US interest rates are falling, commodity prices are weakening and share markets are slowly down as investors seem to be positioning themselves for more bad news.

In fact, sharemarkets are now back where they were in late April when investors were starting to talk about things called “green shoots”. The nature and sustainability of those shoots are being questioned as the US second quarter earnings season approaches, accompanies by another bout of jitters in the markets about stability.

Yields on US 10 year bonds hit 3.3% in New York overnight, down from 4% a month ago, oil is trading around $US60, down from the 8 month high of $US73 9 days ago, and the lowest for two months; sharemarkerts have lost 10% and are starting to correct by falling 10% from the most recent highs a month ago. Copper is down 8%; gold is down to two month lows as well.

Investors worry that second quarter earnings in the US won’t be strong. Alcoa, the big aluminium company was the first major to report, with a smaller than expected loss and higher sales. But while the shares rose in late trading, a closer look at the figures showed the better performance came from cost cuts and closing metal producing and processing facilities, not from higher demand.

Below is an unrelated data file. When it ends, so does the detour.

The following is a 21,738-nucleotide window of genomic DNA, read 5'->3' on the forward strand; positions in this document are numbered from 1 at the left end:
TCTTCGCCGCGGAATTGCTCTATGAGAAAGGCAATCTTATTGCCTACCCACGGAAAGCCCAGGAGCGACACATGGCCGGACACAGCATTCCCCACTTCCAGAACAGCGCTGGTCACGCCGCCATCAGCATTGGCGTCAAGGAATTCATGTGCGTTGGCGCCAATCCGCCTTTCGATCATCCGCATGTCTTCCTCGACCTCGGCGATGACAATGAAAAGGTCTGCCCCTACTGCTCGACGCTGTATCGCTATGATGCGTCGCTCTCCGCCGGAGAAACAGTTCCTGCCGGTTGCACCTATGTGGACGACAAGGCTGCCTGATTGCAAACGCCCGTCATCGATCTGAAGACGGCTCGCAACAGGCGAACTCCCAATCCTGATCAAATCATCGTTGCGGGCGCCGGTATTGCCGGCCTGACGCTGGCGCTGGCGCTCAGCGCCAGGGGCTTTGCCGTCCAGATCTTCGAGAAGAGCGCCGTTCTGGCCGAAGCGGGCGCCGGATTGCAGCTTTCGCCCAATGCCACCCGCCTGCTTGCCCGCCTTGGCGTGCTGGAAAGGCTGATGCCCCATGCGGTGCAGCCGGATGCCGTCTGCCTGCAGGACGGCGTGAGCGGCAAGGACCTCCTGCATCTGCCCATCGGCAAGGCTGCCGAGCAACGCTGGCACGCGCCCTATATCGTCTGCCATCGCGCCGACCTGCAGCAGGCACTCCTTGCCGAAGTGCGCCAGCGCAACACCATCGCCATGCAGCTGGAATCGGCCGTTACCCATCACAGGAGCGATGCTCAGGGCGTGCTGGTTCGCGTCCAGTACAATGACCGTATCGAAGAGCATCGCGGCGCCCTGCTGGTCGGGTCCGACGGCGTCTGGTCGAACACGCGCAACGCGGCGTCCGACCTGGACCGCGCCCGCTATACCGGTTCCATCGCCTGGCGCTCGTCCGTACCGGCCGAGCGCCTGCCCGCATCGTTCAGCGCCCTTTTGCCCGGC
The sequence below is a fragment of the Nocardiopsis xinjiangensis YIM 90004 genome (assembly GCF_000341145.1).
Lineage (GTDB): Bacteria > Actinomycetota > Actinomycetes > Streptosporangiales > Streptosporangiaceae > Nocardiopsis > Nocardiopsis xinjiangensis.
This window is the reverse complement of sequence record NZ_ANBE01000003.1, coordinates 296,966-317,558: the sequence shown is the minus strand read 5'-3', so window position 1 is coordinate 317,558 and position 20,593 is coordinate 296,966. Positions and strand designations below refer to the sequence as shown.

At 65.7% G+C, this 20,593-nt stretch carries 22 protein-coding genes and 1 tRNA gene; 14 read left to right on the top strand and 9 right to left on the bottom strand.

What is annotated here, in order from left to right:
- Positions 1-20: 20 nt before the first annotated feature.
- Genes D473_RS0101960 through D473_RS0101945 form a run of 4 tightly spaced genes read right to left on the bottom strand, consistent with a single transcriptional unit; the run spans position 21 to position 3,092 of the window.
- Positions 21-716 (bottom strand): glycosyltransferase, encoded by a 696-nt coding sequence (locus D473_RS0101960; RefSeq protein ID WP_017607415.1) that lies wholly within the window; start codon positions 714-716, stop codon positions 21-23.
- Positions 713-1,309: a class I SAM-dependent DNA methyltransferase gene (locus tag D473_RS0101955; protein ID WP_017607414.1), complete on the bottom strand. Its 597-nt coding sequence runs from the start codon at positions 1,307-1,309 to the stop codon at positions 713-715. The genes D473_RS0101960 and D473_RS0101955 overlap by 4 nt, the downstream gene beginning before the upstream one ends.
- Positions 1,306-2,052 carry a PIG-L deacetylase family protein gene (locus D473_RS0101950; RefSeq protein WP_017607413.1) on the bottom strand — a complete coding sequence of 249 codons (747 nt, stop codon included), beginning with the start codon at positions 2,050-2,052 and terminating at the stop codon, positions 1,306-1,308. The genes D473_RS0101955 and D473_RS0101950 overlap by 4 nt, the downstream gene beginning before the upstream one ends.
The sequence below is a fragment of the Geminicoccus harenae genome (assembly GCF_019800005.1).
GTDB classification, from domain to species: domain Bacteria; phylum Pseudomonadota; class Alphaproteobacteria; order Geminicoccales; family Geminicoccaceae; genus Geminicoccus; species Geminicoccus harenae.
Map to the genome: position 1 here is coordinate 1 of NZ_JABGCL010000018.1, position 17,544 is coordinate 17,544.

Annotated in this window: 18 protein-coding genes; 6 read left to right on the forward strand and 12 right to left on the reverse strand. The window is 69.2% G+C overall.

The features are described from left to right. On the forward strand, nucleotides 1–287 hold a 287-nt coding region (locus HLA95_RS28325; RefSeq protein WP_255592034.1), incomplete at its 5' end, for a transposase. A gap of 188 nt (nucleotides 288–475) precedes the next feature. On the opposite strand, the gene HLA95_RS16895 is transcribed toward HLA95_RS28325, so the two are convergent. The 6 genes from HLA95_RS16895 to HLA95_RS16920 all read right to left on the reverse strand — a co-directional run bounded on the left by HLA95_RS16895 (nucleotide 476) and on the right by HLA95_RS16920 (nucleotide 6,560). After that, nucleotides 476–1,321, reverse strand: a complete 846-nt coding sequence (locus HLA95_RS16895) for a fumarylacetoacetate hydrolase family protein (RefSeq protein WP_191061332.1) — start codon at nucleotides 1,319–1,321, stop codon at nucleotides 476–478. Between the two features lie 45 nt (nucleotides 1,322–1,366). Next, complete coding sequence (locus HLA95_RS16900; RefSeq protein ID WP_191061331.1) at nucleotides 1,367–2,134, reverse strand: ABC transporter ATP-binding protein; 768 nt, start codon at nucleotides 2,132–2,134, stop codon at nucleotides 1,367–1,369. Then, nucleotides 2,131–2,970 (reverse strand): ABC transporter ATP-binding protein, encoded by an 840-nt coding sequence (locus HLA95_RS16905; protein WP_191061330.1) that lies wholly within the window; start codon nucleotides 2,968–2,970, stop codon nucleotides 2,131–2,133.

The IMF however believes the global economy will do a bit better next year, but not before doing a bit worse than expected this year.

“Economic growth during 2009-10 is now projected to be about half percentage points higher than forecast by the IMF in April, reaching 2.5 percent in 2010, according to the World Economic Outlook Update, published on July 8. Among the major economies, growth rates have been marked up mainly for the United States and Japan.” The Fund had forecast 2010 growth at 1.9% in April.

The more pessimistic outlook for 2009 was largely driven by conditions in Europe, where the IMF now expects Germany’s economy to shrink by 6.2% and Italy’s by 5.1%.

The real story was that the global growth figure is being kept aloft from strongish performances in China, India and several smaller economies, such as Australia. For the major advanced economies, its little growth for the next 18 months.